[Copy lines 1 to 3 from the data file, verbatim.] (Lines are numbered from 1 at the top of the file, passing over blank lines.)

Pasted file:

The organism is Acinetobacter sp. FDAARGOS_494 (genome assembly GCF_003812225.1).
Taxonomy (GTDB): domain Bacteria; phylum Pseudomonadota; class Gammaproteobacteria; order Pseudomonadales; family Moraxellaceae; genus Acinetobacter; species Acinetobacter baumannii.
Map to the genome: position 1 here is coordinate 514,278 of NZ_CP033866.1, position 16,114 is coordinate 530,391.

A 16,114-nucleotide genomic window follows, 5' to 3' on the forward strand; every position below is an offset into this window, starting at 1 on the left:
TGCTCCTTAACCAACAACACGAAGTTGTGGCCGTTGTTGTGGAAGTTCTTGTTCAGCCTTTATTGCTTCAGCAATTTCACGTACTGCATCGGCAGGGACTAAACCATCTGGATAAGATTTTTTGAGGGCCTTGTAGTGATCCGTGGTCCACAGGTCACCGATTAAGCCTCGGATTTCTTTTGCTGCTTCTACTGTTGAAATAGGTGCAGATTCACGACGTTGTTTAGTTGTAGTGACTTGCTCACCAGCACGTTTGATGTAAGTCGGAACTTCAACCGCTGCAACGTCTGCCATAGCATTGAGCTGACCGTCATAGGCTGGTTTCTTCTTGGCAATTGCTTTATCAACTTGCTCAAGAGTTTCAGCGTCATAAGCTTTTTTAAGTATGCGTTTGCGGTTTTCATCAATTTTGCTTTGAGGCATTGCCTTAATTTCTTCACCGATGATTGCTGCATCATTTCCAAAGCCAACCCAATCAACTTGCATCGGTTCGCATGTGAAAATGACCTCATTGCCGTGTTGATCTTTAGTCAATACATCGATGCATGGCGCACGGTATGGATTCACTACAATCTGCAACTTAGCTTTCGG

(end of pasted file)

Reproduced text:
The organism is Acinetobacter sp. FDAARGOS_494 (genome assembly GCF_003812225.1).
Taxonomy (GTDB): domain Bacteria; phylum Pseudomonadota; class Gammaproteobacteria; order Pseudomonadales; family Moraxellaceae; genus Acinetobacter; species Acinetobacter baumannii.
Map to the genome: position 1 here is coordinate 514,278 of NZ_CP033866.1, position 16,114 is coordinate 530,391.